11/02/2017

Row Level Security in SQL Server 2016


Row Level Security in SQL Server 2016

 

Microsoft launched latest version of SQL Server is SQL Server 2016 with many new security features like ‘Row Level Security’, ‘Dynamic Data Masking’, ‘Always Encrypted’ and ‘Enhancement of Transparent Data Encryption’ that are helpful for secure data.

Row Level Security (RLS), which provides control over access to rows in a table based on user’s authentication, who is executing a query. RLS helps in controlling access to data easily with complete transparency for different users within an organization.

Suppose we have some critical business data and want to limit access to the data based on hierarchy of the user. We want users to see the information that is tied to their respective departments and role only. For this, Row Level Security allows an easy control with complete transparency that only user specific data will be available to access.

 
So let us take an example of Row Level Security that how it works:

Row Level Security (RLS) Implementation contains two parts as:

  • Creating a Predicate Function
    A Predicate function is an Inline Table Valued function, which checks whether the user who is executing a particular query on the table has the permission to the rows in the table or not. It will return the value 1 for each row in the table, where the user has an access, else returns no result.
  • Security Policy
    A Security Policy, once created will attach the Predicate function filter to the table. This ensures that whenever a user runs some SQL commands, which references the table in the Security Policy, it runs the Predicate function as well.
    So, now first design a database and some users for example:
     
    CREATE DATABASE Row_Level_Test
    GO
     
    USE Row_Level_Test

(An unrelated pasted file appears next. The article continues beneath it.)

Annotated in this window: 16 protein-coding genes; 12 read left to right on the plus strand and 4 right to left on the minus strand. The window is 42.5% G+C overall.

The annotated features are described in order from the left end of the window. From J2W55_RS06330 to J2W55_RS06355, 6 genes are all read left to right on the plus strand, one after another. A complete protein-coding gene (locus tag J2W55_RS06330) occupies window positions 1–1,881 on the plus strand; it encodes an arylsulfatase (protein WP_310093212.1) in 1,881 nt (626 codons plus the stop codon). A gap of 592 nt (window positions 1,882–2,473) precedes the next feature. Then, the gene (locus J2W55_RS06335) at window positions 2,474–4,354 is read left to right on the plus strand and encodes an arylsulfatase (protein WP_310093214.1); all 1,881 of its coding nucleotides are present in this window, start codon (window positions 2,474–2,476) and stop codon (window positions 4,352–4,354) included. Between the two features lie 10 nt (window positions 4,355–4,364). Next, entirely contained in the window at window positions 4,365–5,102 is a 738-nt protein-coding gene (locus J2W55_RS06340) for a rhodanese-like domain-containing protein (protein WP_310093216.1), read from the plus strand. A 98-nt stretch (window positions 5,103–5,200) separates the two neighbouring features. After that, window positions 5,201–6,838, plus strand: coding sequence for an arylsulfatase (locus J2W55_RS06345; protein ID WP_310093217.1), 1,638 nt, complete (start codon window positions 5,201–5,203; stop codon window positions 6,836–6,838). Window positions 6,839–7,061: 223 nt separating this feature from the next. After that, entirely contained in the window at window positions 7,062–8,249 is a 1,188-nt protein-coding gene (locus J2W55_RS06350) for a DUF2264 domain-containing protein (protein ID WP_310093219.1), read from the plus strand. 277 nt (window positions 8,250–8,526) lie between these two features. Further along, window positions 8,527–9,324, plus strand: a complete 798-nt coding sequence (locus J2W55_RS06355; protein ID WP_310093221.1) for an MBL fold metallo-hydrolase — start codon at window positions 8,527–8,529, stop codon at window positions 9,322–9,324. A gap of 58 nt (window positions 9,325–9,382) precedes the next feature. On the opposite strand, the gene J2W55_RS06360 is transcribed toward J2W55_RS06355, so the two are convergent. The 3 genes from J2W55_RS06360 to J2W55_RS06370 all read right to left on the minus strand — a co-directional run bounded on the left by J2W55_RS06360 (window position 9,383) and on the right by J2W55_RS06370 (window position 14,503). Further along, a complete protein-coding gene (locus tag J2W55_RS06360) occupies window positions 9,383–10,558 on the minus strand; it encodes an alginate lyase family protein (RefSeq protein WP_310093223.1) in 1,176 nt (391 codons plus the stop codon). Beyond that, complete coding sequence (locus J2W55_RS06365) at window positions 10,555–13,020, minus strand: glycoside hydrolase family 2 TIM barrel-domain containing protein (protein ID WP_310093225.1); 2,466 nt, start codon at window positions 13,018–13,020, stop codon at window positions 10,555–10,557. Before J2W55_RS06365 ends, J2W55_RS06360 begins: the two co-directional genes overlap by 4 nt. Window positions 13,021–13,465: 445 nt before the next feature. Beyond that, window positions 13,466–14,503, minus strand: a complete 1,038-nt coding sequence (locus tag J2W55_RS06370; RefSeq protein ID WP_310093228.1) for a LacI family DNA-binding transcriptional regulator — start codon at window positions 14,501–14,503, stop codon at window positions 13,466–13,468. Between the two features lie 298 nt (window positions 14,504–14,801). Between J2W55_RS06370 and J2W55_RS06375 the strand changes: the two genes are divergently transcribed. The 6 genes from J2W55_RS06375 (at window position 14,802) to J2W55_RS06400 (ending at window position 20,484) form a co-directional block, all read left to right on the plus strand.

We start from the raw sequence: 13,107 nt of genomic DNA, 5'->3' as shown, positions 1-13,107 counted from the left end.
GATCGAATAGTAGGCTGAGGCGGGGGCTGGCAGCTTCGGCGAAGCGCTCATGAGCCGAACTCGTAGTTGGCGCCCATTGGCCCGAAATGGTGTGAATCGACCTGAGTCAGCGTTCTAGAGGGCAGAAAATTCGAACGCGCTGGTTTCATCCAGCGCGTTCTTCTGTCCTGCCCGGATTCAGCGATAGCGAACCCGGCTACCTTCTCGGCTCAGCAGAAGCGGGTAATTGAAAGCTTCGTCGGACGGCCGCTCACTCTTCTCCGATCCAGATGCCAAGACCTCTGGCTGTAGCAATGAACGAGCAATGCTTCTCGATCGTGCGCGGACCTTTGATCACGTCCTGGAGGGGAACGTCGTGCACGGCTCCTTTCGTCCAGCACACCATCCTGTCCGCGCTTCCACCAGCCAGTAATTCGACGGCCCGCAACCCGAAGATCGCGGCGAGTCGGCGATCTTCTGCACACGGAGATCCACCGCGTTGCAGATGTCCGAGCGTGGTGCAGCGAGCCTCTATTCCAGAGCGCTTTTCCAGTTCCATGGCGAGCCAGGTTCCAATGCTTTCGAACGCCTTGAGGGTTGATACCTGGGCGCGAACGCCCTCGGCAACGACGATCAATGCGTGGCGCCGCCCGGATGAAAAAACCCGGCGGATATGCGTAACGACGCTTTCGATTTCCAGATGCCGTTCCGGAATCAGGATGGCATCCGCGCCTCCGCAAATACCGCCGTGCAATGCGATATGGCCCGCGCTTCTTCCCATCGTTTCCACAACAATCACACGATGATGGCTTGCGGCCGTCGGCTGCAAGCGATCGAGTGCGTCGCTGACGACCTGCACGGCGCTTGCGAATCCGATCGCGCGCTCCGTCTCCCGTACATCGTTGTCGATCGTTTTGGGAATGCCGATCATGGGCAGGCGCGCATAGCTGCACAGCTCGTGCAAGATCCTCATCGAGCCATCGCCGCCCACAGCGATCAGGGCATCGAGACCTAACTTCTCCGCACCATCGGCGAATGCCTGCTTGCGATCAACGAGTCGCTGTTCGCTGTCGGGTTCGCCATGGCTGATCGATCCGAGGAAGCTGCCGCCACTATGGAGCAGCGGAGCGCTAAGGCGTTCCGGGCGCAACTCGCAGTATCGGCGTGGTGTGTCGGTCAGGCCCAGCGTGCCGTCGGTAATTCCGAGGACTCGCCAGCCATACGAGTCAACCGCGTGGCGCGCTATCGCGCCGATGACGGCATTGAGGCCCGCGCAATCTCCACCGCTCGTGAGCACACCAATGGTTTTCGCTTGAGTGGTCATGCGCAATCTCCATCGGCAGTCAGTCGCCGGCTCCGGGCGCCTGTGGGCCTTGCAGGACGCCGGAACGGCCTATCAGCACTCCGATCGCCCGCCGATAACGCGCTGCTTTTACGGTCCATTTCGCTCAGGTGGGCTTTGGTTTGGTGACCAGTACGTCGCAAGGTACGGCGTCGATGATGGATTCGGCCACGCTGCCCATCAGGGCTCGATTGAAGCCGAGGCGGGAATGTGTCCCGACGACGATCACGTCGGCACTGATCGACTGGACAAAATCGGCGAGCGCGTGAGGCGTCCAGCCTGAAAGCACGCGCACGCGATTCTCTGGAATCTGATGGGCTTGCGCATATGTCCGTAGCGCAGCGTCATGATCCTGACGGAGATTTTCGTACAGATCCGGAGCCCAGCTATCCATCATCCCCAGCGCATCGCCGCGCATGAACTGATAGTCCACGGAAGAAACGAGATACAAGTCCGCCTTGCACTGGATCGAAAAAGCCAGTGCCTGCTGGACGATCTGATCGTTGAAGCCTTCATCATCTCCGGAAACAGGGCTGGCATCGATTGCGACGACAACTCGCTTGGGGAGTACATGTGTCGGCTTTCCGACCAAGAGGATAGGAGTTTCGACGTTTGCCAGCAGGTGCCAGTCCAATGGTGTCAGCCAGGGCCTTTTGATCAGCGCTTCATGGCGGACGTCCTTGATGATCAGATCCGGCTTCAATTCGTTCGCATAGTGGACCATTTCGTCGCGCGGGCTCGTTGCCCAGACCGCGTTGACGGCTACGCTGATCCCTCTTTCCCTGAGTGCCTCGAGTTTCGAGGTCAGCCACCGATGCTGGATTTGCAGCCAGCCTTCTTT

GO
     
    CREATE USER Mike WITHOUT LOGIN;
    CREATE USER Nick WITHOUT LOGIN;
    GO
    Now Create a table and insert data for example and grant select to the new users:
    CREATE TABLE dbo.DepartmentSales
    (
                [Employee] NVARCHAR(10),
                [Dep] NVARCHAR(5),
                [sales] MONEY
    )
    GO
     
    INSERT  INTO dbo. DepartmentSales VALUES ('Nick','Dep1',6984)
    INSERT  INTO dbo. DepartmentSales VALUES ('Nick', 'Dep1',7845)
    INSERT  INTO dbo. DepartmentSales VALUES ('Mike', 'Dep2',1254)
    INSERT  INTO dbo. DepartmentSales VALUES ('Mike', 'Dep2',2354)
    INSERT  INTO dbo. DepartmentSales VALUES ('Mike', 'Dep2',1452)
    INSERT  INTO dbo. DepartmentSales VALUES ('Mike', 'Dep2',1120)
    GO
     
    GRANT SELECT ON dbo. DepartmentSales TO Mike
    GRANT SELECT ON dbo. DepartmentSales TO Nick
    GO
     
    Now create a filter predicate function as below:
     
    CREATE FUNCTION dbo.Row_Level_Predicate (@Employee as sysname)
    RETURNS TABLE
    WITH SCHEMABINDING
    AS
    RETURN SELECT 1 AS Row_Level_Predicate_Result
    WHERE @Employee = USER_NAME();
    GO
    This function works as the current user must have associated records in order to get any results. Notice that the functions does not have access to the rows itself.
    Furthermore the function can contain joins and lookup tables in the where clause.
    Now add a filter predicate to the table dbo. DepartmentSales:
     
    CREATE SECURITY POLICY UserFilter
    ADD FILTER PREDICATE dbo. Row_Level_Predicate(Employee)
    ON dbo. DepartmentSales
    WITH (STATE = ON);
    GO
     
     Now you can test by querying data for Mike or Nick, any one of them as:
     EXECUTE AS USER = 'Mike';
    SELECT * FROM dbo. DepartmentSales;
     
    EXECUTE AS USER = 'Nick';
    SELECT * FROM dbo. DepartmentSales;
    This query will give you all rows, which are associated with only to Mike in the table. For more detail about Row-Level Security and limitations with RLS please read this MSDN document: https://msdn.microsoft.com/library/dn765131.aspx